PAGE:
California judges should refrain from attending law firm celebrations at the firm’s offices with complimentary food and beverages under a draft ethics advisory out for comment.
The California Supreme Court’s Committee on Judicial Ethics Opinions’ draft opinion follows a request on whether a judicial officer could attend a 50th anniversary celebration.
“A judicial officer’s presence at such an event may suggest that the judicial officer has a special relationship with the law firm, which may undermine the impartiality of the judiciary or convey the impression that the law firm is in a position to influence the judicial officer’s judicial decisions,” the draft said.
“In addition, the judicial officer’s attendance at such an event may improperly lend judicial prestige to advance the law firm’s interests by suggesting that the law firm is favored or endorsed by the judiciary,” the draft said. “Finally, because law firm celebrations are primarily for the purpose of business development, the complimentary food and beverages served at such events are gifts for which no exception to the general prohibition against accepting gifts applies.”
The opinion comes amid a statewide reckoning from revelations that now-disbarred celebrity plaintiffs’ lawyer Thomas Girardi skated past hundreds of complaints over decades including allegations he stole from clients. Girardi long cultivated friends throughout the state and the legal system.
“Every year, he hosted multiple lavish parties that were attended by politicians, judges, prominent attorneys, prosecutors, and State Bar employees and officials,” a report to the California Bar following a 16-year investigation said. Many federal and state judges and other prominent lawyers from leading law firms would attend the parties, the report said.
“Multiple witnesses spoke about how judges and other prominent lawyers or politicians at these events would rave about how highly they thought of Girardi,” it said.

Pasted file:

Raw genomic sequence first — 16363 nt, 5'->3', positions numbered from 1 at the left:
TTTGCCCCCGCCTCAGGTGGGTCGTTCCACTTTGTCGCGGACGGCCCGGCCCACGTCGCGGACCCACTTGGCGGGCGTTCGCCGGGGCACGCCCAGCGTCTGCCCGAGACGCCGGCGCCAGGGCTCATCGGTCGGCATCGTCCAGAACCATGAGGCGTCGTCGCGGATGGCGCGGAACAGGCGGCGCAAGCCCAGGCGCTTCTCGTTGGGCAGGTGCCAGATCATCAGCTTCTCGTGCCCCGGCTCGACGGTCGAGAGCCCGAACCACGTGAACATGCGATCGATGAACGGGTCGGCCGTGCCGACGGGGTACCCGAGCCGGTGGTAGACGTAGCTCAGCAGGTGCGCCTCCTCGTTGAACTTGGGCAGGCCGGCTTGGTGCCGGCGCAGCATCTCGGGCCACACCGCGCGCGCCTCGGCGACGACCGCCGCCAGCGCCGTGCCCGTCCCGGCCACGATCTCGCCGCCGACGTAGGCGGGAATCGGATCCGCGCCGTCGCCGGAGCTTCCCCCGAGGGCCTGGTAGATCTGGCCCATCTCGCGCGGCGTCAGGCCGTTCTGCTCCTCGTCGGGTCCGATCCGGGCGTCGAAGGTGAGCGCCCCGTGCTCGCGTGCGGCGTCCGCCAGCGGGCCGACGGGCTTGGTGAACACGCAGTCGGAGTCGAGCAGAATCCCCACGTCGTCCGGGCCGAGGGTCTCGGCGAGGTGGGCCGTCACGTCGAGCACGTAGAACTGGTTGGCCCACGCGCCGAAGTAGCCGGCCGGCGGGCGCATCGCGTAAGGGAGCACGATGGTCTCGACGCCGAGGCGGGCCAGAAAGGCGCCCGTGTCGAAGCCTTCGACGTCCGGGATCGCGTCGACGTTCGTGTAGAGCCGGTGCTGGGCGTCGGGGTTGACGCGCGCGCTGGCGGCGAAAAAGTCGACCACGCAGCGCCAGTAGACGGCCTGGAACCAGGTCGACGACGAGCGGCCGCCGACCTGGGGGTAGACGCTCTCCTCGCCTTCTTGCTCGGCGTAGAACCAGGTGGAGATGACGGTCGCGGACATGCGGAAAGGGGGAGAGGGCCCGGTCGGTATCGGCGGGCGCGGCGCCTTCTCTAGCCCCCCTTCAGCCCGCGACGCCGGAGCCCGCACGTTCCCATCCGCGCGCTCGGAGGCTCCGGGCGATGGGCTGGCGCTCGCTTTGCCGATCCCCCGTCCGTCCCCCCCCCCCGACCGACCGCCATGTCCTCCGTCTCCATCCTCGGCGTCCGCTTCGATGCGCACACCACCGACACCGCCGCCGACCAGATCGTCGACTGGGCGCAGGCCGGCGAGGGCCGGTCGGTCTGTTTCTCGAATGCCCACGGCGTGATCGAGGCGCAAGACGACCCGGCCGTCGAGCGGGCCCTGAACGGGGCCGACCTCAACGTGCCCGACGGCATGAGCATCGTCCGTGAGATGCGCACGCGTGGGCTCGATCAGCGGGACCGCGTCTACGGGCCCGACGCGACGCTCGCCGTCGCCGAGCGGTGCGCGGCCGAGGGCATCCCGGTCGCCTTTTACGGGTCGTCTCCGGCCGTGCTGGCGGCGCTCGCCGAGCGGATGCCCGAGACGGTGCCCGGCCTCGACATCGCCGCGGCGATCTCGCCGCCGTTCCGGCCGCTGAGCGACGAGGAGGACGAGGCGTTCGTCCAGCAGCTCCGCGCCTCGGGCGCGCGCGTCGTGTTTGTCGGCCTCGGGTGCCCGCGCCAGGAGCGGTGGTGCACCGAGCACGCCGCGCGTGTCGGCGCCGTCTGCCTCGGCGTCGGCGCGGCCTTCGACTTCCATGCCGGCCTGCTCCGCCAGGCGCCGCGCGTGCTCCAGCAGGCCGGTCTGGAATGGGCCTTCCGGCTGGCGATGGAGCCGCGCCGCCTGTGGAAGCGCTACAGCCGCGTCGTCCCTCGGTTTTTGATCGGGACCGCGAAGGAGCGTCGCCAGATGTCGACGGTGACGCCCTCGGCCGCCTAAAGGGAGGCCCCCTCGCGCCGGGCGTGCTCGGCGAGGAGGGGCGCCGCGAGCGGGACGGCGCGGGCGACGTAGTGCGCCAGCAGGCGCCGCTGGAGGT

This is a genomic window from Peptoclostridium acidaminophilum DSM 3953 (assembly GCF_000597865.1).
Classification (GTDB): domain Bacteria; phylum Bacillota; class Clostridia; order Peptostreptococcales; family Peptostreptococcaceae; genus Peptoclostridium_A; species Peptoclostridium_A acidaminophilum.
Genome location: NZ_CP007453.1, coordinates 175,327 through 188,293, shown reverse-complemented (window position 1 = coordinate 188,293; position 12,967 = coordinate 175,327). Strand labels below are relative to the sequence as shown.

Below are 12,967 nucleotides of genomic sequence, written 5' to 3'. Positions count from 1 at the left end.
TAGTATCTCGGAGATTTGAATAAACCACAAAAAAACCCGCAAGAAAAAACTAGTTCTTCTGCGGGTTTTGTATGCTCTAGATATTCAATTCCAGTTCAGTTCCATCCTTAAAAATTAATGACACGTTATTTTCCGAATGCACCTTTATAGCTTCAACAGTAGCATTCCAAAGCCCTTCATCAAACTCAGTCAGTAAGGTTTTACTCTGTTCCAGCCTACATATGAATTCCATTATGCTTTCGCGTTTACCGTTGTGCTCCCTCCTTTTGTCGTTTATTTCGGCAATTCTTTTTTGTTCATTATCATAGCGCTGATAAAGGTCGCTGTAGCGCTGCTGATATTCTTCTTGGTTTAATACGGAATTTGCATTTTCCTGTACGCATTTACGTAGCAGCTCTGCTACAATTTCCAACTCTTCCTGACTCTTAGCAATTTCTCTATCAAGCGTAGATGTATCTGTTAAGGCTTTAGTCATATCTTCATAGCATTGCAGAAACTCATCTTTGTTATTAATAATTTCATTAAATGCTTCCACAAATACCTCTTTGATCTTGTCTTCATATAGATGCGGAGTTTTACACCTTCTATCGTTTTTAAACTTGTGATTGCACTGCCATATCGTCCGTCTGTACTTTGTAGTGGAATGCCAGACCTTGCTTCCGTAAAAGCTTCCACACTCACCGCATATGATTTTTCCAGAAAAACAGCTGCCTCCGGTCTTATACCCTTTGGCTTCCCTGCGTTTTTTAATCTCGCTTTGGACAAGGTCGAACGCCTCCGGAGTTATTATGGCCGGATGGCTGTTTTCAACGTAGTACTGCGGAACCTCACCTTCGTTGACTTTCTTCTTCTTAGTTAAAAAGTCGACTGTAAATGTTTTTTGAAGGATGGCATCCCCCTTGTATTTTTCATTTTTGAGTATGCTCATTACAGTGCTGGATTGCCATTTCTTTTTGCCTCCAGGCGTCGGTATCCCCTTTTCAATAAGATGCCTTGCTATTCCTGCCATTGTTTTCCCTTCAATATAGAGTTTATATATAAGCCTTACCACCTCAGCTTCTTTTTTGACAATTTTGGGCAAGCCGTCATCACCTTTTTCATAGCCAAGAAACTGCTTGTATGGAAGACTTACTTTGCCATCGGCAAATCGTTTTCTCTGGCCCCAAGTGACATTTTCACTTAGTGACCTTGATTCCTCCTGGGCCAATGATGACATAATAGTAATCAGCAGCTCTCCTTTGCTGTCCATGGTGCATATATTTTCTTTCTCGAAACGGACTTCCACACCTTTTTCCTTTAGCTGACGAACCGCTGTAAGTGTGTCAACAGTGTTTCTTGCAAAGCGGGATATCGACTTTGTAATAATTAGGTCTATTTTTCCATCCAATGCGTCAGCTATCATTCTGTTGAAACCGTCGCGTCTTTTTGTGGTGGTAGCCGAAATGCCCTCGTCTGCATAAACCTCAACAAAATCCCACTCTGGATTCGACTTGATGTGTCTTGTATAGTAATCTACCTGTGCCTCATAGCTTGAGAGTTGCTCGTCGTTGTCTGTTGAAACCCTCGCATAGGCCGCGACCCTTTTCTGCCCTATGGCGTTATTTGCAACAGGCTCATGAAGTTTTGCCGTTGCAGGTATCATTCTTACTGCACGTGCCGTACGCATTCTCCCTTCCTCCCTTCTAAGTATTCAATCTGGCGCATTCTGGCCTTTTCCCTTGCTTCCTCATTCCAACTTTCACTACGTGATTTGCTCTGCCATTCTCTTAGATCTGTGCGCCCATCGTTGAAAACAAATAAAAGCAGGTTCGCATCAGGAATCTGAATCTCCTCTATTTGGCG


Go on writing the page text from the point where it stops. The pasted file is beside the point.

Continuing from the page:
Consider the Context
Judges often are invited to firm-hosted events. They first must consider whether attending will compromise public confidence in the impartiality of the judiciary or suggest that the law firm is in a special position to influence the judicial officer, the draft said.
In a footnote, the draft said attending a law firm celebration “is distinguishable from attending a bar association or legal education event sponsored by law firms. Such activities do not generally undermine judicial impartiality, and a specific exception to the gift prohibition applies.”
Judges may accept gifts of nominal value. A judge and/or members of the judge’s family residing in the household may only accept “if the gift, bequest, favor, or loan would neither influence nor reasonably be perceived as intended to influence the judge in the performance of judicial duties” under the judicial canons.
The draft suggests exceptions to the general rule for functions hosted by lawyers that have no business purpose, such as a memorial service for a deceased lawyer, an adult child’s or spouse’s law firm celebration because the judicial officer would already be disqualified from hearing matters involving the law firm and exceptions to the gift prohibition apply. And there’s no prohibition against attending bar association events sponsored by law firms.
Comments on the draft are due July 10.
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